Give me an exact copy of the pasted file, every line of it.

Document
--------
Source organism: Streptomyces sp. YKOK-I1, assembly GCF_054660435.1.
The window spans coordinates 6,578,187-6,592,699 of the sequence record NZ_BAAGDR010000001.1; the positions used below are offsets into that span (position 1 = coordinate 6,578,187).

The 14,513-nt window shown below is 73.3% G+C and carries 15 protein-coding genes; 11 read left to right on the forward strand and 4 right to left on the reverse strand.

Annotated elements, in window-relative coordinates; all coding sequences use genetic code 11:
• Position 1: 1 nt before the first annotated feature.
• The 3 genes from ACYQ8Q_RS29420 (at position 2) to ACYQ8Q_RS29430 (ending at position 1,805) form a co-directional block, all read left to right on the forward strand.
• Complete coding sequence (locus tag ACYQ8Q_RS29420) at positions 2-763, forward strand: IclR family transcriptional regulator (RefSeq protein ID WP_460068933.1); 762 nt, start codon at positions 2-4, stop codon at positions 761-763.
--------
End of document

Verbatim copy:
Source organism: Streptomyces sp. YKOK-I1, assembly GCF_054660435.1.
The window spans coordinates 6,578,187-6,592,699 of the sequence record NZ_BAAGDR010000001.1; the positions used below are offsets into that span (position 1 = coordinate 6,578,187).

The 14,513-nt window shown below is 73.3% G+C and carries 15 protein-coding genes; 11 read left to right on the forward strand and 4 right to left on the reverse strand.

Annotated elements, in window-relative coordinates; all coding sequences use genetic code 11:
• Position 1: 1 nt before the first annotated feature.
• The 3 genes from ACYQ8Q_RS29420 (at position 2) to ACYQ8Q_RS29430 (ending at position 1,805) form a co-directional block, all read left to right on the forward strand.
• Complete coding sequence (locus tag ACYQ8Q_RS29420) at positions 2-763, forward strand: IclR family transcriptional regulator (RefSeq protein ID WP_460068933.1); 762 nt, start codon at positions 2-4, stop codon at positions 761-763.